Here's a list of parts and tools I used for the project.

___Large Frontgate perforated stainless steel waste can, 9 3/4" diameter.

___Four 1 1/2" stirring vanes pop riveted inside the drum. Two of the vanes are tapered to keep the roasting beans from stratifying into similar sizes.

___One 9 5/8" standard stainless kitchen mixing bowl with a 3" hole cut into the bottom.

___One 1/16" thick strut, custom fit, inside the drum to mount it to the 'spit' rod.

___One 30RPM motor strong enough to turn a 10 pound load. A regular rotisserie motor usually turns at 3 to 6 RPM. Some thing that's too slow.

___One 'spit' rod and assorted rotisserie hardware. Look at the pictures to determine the configuration right for you.

___An aggressive bean cooler. Five pounds of beans is not easy to cool. Most roasters say that the beans need to be fairly cool within four minutes. The quicker, the better.

___Heat diffusion tiles (see the white 4"x4" squares?) to keep the direct flame from hitting the drum.

___Accurate thermometer (not the one on your grill) inserted somewhere near the bean mass.

___Heat resistant gloves. I use standard leather work gloves, but I've been eyeballing a nice pair of welders gloves.

___A canning jar funnel, to get the beans into the drum.

___A timer of some sort so you can time the roasts for consistency.

That's all!

(Click the pictures to enlarge)
Whole roaster assembled

Here's how the complete BBQ grill roaster looks. It's starting to look less and less like a BBQ grill.

Close up of the drum as it rests inside the roaster

Take a look at the way the bowl connects to the drum using pop rivets. Also note the standard rotisserie hardware used to support the spit rod and drum. The bowl on the end of the drum has a 3" hole cut into it so the beans can be put in and removed without having to fiddle with a latched closure. The bottom left of the picture shows the tip of the thermometer, shielded from direct heat by the solid terra cotta tile.

Close up of the flange that attaches the roaster to the shaft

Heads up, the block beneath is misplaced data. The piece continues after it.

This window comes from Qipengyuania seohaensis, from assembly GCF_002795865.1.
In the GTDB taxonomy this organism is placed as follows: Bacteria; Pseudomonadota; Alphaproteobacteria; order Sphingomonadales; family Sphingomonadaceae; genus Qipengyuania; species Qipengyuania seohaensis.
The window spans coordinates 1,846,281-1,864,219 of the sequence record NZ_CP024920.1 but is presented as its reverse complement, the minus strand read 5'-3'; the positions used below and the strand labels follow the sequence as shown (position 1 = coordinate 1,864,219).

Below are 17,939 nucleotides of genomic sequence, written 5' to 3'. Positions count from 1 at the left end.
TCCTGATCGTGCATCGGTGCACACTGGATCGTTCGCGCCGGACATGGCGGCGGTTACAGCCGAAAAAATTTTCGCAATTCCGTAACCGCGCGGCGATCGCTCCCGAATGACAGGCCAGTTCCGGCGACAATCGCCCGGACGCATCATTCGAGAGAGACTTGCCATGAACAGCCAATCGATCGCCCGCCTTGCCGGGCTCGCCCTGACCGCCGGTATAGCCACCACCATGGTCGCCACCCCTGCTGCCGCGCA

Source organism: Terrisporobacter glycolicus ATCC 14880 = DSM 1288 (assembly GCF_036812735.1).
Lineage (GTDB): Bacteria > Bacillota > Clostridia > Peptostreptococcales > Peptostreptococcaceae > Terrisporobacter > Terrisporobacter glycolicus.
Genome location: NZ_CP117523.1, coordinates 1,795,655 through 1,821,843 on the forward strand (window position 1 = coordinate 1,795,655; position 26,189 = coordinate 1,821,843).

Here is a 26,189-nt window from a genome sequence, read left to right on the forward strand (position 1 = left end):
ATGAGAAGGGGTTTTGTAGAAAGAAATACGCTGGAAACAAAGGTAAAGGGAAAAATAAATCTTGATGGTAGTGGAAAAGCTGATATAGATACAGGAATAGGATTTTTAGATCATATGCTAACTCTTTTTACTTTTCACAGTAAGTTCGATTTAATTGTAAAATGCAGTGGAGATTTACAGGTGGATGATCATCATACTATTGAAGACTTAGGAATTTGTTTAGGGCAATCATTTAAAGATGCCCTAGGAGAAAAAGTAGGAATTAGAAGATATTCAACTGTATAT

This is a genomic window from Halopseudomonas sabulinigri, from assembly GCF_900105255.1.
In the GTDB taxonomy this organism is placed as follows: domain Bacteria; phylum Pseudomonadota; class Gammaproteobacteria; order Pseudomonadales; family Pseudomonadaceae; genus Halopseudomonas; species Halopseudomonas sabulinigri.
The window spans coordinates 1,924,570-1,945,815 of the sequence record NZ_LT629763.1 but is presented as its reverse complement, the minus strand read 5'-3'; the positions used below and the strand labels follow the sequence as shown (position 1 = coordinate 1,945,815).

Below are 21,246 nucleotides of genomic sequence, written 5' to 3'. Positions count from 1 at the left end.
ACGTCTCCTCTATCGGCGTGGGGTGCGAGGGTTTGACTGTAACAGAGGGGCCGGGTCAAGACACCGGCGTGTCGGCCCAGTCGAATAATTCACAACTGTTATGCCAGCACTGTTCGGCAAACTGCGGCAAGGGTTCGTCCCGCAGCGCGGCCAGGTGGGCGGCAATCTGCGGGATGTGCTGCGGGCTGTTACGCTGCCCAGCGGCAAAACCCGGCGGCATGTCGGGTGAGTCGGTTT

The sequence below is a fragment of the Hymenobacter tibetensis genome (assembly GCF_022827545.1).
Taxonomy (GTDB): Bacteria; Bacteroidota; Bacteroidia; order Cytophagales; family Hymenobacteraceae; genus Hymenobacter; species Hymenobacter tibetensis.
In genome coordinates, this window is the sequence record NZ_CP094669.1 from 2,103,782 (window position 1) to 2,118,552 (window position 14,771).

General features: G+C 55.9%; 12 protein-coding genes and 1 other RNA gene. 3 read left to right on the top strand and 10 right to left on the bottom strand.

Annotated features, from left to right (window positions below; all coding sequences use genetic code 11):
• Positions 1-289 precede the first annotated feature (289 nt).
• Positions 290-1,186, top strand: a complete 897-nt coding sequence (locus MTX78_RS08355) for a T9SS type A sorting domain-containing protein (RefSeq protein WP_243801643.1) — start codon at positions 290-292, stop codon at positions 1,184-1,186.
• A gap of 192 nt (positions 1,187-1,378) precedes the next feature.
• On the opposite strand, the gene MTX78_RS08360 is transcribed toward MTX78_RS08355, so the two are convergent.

I'm always looking for things that might work on a coffee roaster. I found this flange along with a bunch of grill accessories at a local outdoor store where I buy my swimming pool supplies. I saved the label, but quickly lost it, so I have no idea who makes it or where you can get it (except for the store in Clarksville, Indiana where I bought mine). I easily pop riveted it onto the bottom of the drum. Hardest part was finding the exact center and positioning the flange with precision while marking the holes that needed to be drilled to mount it.

Stirring vanes

I hand made four 1 1/4" stirring vanes that are pop riveted inside the length of the drum. Some sort of stirring mechanism is necessary for evenly roasting the coffee. There was convincing discussion on the Homeroast list about the beans 'stratifying' into layers as they tumble. Knowing that I 'definitely' didn't want stratified beans , I tapered two of the vanes about a half inch to mix the beans a bit better.

The 5/8

This is the powerhouse that turns the drum is a 30 RPM gearmotor with a 5/8" shaft. Note the coupling, the electric switch and the rubber mounting bushings to help isolate the vibration and keep the motor quiet.

Perforated ceramic heat shield tiles

The drum and beans need to be shielded from direct flame. These 4"x4" perforated ceramic tiles are perfect. I bought them at a local home supply store for $12 a set.

The bean cooler

I've got this 2 pound fluid air roaster about half way completed. Until it's done, the cooling part of the design works perfectly for cooling drum roasted beans. Beans are cool to the touch in two minutes.


From left: Boomer, Sweetie, and Honey. My roasting companions. Yes, they eat the roasted beans that fall on the floor, and no, it doesn't make them sick or kill them.

Boomer Portrait

This was just such a great picture, I had to include it. That's Boomer, sitting in the roaster seat. My stud dog. He's sired quite a few Golden Retriever puppies over the last few years. What a guy!

The Homeroaster™ is dedicated to helping the coffee homeroaster explore, find, acquire, roast and brew coffee to achieve the ultimate coffee experience. If you have suggestions for articles or information concerning homeroasting, please send them to me. Great things are coming in the near future for homeroasting, and I am excited about the possibilities! Please check back soon for great homeroasting information and opportunities for coffee homeroasters!

Ed Needham

Quote of the day..."Drinking ISH that I paid $22.50 a pound for, roasted in a HotTop that I paid too much for, brewed in a Solis Master that I paid too much for - but it sure does taste good!"

John Abbott, Sweetmaria's Homeroast List

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This page created February 8, 2003 (Rev. October 5, 2003)